Diploma in the Medical Care of Catastrophes

From Tuesday 17 March 2020, all examinations and assessments that are due to take place between March and August 2020 will be postponed. Our aim is to ensure that medical staff and health care workers are available to help health services cope with COVID-19. A second aim is to minimise any risk, however small, of transmitting the virus to other groups. Our priority is to look after our members, staff and associates, so they can focus on protecting patients.

We are contacting candidates to advise them of the arrangements that are being made to re-schedule the examinations and assessments. However, no examinations and assessments will take place before September 2020.  We apologise for any inconvenience caused but trust you understand the reasons for this

Established in 1994

The Diploma is designed to demonstrate thorough specialist knowledge for those practitioners who are required to provide a medical and surgical response at the scene of major man-made and natural disasters. It is intended for civilian and military physicians, surgeons, dentists and nurses, who will work as members of medical response teams.

By means of the syllabus, it co-ordinates the preparation of personnel and establishes a level of skill for those working in the catastrophe situation. It is also intended to provide a means by which organisations can identify suitable personnel from those who volunteer to respond to such worldwide crises.

The Diploma is designed to assess the candidate's cross-specialty and organisational knowledge and awareness for the provision of a variety of medical and surgical responses.

The Society also runs a 12-month course to fulfil the requirements for admission to the examination. It is held in London one Saturday per month and begins each January.  More details are available here.

Further Information

In addition to the London date, the Examination is also held in the Netherlands; these examinations are limited to Dutch candidates.

Examination Format

The Diploma examination comprises a written, short answer question paper and an objective structured clinical and skills examination. Candidates sit both elements on the same day or subsequent days.

Full details are provided in the Guide to the Diploma and the Administrative Guidance to Candidates.

Application forms for entry to the February Examination

We were hopeful at the start of the Covid-19 lockdown that we would be able to re-open the Hall and arrange for exams to re-start as soon as September, but that has not been the case.  However, the spread of the virus is now lessening across the UK, and public health restrictions are being reduced daily.  We feel therefore, it would not be taking unnecessary risks to maintain the DMCC schedule for 2021.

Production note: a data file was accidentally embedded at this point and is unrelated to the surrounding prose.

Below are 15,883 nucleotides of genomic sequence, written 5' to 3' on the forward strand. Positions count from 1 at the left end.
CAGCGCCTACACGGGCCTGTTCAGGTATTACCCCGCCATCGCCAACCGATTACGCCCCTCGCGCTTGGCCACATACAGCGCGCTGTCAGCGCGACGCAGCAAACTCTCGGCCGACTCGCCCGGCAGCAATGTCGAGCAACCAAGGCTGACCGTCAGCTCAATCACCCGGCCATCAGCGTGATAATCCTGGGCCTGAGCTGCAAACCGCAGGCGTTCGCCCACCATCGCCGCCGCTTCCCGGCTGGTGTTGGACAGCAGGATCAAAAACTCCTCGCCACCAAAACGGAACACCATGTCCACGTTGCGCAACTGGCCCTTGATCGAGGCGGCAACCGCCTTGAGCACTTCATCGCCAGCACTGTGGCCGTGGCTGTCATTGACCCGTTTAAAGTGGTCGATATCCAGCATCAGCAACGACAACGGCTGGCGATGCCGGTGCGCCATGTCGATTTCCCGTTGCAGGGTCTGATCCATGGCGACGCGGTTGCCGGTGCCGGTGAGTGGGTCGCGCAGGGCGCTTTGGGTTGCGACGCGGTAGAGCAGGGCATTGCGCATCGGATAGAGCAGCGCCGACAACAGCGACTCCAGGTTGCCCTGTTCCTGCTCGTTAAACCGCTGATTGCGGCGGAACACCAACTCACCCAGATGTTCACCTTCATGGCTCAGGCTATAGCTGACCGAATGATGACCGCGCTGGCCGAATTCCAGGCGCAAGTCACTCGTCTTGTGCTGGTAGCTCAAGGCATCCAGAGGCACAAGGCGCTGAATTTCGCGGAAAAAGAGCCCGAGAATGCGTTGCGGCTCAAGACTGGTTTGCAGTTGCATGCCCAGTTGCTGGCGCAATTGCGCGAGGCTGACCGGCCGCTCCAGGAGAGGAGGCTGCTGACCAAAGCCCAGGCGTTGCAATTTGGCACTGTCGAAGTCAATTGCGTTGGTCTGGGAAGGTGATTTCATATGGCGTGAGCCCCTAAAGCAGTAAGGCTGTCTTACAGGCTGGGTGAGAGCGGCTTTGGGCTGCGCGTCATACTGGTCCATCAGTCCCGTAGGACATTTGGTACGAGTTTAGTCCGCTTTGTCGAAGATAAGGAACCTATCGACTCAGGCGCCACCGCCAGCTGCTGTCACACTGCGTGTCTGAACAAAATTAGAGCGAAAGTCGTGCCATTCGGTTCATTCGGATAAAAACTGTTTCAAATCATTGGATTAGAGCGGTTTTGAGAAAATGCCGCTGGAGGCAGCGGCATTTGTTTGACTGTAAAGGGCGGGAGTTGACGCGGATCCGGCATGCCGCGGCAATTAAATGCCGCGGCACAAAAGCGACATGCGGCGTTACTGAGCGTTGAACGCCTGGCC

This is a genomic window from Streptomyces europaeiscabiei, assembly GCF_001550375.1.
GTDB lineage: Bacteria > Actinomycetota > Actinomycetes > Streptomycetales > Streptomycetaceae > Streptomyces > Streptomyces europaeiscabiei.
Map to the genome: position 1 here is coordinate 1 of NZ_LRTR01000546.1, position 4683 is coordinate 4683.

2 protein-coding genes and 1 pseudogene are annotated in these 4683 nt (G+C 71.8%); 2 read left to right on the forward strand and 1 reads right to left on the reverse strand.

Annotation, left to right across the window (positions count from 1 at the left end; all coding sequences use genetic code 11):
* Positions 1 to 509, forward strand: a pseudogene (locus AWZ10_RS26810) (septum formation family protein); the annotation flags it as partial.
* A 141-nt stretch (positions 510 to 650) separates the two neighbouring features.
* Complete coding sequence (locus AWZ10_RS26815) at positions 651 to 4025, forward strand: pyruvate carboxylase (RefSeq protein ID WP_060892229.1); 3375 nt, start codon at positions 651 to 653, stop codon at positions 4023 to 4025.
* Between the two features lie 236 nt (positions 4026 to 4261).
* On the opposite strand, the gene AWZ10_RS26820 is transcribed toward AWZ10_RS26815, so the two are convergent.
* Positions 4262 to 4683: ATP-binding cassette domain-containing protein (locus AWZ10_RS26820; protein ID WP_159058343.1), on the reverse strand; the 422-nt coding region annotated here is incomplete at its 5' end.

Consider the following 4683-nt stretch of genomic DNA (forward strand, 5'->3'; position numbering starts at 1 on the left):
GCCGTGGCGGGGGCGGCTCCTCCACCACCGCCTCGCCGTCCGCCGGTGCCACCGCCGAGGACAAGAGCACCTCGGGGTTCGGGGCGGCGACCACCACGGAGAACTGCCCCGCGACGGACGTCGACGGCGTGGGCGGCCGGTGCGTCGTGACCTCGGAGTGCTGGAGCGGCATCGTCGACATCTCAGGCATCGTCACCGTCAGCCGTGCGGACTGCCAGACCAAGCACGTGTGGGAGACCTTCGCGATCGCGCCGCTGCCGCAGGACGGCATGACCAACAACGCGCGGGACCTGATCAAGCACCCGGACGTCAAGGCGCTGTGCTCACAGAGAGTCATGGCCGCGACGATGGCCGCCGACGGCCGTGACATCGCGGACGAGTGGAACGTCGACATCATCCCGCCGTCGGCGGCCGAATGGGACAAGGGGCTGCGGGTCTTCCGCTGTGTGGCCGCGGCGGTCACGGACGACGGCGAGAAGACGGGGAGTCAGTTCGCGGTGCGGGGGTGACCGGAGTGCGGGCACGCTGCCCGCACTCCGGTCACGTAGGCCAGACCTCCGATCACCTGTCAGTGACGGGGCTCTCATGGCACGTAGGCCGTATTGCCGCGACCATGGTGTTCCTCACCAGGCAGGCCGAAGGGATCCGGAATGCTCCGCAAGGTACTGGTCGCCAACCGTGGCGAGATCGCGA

Assuming the pandemic and public health restrictions continue to lessen, I anticipate being able to update our website with the new regulations, timetable and application forms etc. for the March 2021 exam next month.  We are currently working to make sure that the new documents are accurate and complete before uploading, so please bear with us until approx mid-October when we should be able to publish.  The deadline for receipt of application forms will be 8th December 2020, so you will still have many weeks within which to submit application forms without disadvantage.

This said, all plans are subject to change (especially if there is any considerable spike in new Covid-19 cases), but you will be kept informed in any case.

First time entry:  CLOSED

Re-entry:  CLOSED

Request for special examination arrangements: Form Q

Examination Review and Appeal Procedure

The Society's Review and Appeal Procedure gives information about feedback, review and appeal. Candidates who seek a review or appeal should note that there is a fee payable, the amount of which is given the the relevant Guide to the Diploma, including the Regulations and Syllabus.

Examination Review and Appeal Procedure

List of Examiners

 

Hudson Rusby Leigh Prize

Eric H Hudson (1902-1990), N Lloyd Rusby (1905-1988) and A George Leigh (1909-1968) were medical officers during the Second World War, Harley Street colleagues, good friends and Liverymen of the Society. If they were alive today, they would no doubt be proud of the medical and surgical innovations that presently abound in conflict zones. With this in mind, their families, all of whom are represented in today’s Livery, have been pleased to be able to establish a fund for a prize to be awarded to the candidate gaining the best result in one year for the new format Diploma in the Medical Care of Catastrophes. The associated cup, which is retained in the Hall, is in the form of a 17th-century-style, silver gilt, caudle cup and cover.

These cups have a medical connotation, as they were used for caudle, a mixture of warm, spicy gruel of oatmeal, sugar etc. with the addition of ale or wine, which was administered to convalescents and invalids (although, historically, the contents also seem to have been enjoyed by friends and visitors).

Pass Lists

Useful Links
Catastrophe & Conflict Medicine course
RSM Catastrophe & Conflict Forum